US could force firms to help break encryption, under new bill

The bill released by Senators Richard Burr and Dianne Feinstein of the Senate Intelligence Committee came in the wake of a heated legal battle pitt...



The bill released by Senators Richard Burr and Dianne Feinstein of the Senate Intelligence Committee came in the wake of a heated legal battle pitting the FBI against Apple as part of an investigation into last year’s San Bernardino attacks.

“No entity or individual is above the law,” has Feinstein, the top Democrat on the committee chaired by Republican Burr.

“Today, terrorists and criminals are increasingly using encryption to foil law enforcement efforts, even in the face of a court order. We need strong encryption to protect personal information, but we also need to know when terrorist plot to kill Americans. “

lawmakers in a joint statement the proposal was a” discussion draft “and that she would” ask the input of the public and stakeholders before formally launching the bill. ”

“I am hopeful that this concept will begin a meaningful and inclusive debate on the role of encryption and its place within the law,” has Burr. “Based on the initial feedback, I am convinced that the debate has begun.”

The use of strong encryption in applications and smartphones, with their keys only available to users, has concerns raised in law enforcement that criminals and can operate others in secret, with researchers to access data even by obtaining a court order.

Legislation similar to the Senate proposal are also being considered in other countries, especially Britain and France, amid concerns that attackers are using encryption to avoid detection.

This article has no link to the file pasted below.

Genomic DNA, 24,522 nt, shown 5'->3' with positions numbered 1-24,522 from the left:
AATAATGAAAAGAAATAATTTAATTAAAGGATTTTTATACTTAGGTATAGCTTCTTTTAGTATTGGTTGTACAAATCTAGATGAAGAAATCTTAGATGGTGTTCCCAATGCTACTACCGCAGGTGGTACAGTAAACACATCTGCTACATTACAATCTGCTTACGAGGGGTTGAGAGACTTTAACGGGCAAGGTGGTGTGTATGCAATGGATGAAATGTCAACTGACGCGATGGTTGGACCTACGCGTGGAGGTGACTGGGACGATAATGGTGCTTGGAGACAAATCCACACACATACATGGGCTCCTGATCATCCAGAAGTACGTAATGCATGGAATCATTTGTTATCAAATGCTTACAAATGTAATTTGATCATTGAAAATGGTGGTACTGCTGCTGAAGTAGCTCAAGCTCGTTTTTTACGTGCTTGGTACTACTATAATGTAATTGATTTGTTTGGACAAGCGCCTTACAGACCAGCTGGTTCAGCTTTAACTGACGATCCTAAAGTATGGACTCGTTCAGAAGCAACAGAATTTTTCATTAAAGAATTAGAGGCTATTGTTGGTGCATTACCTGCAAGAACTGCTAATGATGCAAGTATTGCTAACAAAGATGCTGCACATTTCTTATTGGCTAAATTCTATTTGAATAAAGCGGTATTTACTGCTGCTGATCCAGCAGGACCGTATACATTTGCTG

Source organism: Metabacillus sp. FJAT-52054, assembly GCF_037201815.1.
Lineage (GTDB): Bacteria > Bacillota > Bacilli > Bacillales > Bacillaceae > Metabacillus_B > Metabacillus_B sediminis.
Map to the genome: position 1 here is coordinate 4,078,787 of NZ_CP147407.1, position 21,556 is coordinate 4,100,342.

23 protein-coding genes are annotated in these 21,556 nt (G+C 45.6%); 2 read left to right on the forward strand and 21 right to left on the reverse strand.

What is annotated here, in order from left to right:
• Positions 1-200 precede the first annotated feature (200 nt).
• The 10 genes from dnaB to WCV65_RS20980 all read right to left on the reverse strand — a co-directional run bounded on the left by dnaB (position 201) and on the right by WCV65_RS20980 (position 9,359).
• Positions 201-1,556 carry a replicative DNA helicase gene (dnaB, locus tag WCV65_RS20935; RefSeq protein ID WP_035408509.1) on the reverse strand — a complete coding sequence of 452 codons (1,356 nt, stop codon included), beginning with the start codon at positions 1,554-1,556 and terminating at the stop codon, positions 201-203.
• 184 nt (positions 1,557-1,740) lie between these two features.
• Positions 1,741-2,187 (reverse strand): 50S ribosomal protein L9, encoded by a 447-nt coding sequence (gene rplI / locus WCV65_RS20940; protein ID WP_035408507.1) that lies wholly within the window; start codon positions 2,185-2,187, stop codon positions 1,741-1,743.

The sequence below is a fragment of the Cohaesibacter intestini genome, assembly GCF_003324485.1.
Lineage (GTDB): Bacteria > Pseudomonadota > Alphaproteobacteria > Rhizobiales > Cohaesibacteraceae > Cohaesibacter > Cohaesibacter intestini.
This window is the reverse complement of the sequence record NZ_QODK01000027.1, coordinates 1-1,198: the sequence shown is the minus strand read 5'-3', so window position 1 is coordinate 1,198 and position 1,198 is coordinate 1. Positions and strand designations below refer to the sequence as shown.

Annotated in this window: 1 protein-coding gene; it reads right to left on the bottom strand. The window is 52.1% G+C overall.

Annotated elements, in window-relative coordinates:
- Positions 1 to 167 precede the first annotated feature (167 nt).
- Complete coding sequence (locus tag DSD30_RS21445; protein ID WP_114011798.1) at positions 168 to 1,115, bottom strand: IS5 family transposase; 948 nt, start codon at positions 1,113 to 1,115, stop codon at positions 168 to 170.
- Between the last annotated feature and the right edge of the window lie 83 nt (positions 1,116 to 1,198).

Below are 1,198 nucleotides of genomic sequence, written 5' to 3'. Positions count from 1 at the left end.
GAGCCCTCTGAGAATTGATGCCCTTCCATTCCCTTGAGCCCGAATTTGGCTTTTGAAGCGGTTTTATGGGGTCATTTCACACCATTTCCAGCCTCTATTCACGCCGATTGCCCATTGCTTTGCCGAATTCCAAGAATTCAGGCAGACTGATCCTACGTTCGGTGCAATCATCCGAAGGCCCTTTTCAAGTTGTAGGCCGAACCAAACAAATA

But the concept Senate, which leaked media earlier this week, has led to intense criticism from both the IT industry and digital rights activities, claims that it will effectively create a “back by” law enforcement which can be exploited by hackers and other governments.

Kevin Bankston of the New America Foundation’s Open Technology Institute said that the bill will require that “any technology provider in America either backdoored encryption or no encryption smooth, even though virtually every security expert the country will tell you that means kept our arms in the constant struggle to make or data from thieves, hackers and spies “

Daniel Castro of the Information Technology & amp.; amp; Innovation Foundation, a Washington think tank, said the bill “represents a legal paradox that would further muddy water over how and when the government to help the private sector to be able to force access to private information.”

Gary Shapiro Consumer Technology Association, an industry group that hundreds of technology companies, known as the measure a “oorreaksie” to fears about encryption.

“There is no consensus in the intelligence required to oblige manufacturers to the appropriate encryption policy is open,” Shapiro said in a statement.

The US government last month withdrew its request to force Apple to help unlock an iPhone is being used by the San Bernardino shooters, the FBI says has a different way to access references to the data. But a number of cases pending against Apple and other companies.

Last week, Facebook owns WhatsApp said it was end-to-end encryption implemented for its billion users, so that no other party can read the messages.

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